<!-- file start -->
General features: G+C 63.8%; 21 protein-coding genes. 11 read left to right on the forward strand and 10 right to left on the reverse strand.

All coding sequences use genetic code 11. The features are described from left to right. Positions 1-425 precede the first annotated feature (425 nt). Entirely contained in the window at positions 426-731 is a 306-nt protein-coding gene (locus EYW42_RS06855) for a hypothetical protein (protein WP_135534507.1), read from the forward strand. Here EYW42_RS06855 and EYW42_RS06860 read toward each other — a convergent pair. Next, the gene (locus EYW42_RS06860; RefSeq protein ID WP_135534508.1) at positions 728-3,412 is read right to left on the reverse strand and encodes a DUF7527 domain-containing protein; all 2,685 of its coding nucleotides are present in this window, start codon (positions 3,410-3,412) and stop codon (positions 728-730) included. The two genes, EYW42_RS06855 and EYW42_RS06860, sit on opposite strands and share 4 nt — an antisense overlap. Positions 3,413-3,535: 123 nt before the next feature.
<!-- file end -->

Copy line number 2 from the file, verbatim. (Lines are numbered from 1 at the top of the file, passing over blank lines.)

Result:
All coding sequences use genetic code 11. The features are described from left to right. Positions 1-425 precede the first annotated feature (425 nt). Entirely contained in the window at positions 426-731 is a 306-nt protein-coding gene (locus EYW42_RS06855) for a hypothetical protein (protein WP_135534507.1), read from the forward strand. Here EYW42_RS06855 and EYW42_RS06860 read toward each other — a convergent pair. Next, the gene (locus EYW42_RS06860; RefSeq protein ID WP_135534508.1) at positions 728-3,412 is read right to left on the reverse strand and encodes a DUF7527 domain-containing protein; all 2,685 of its coding nucleotides are present in this window, start codon (positions 3,410-3,412) and stop codon (positions 728-730) included. The two genes, EYW42_RS06855 and EYW42_RS06860, sit on opposite strands and share 4 nt — an antisense overlap. Positions 3,413-3,535: 123 nt before the next feature.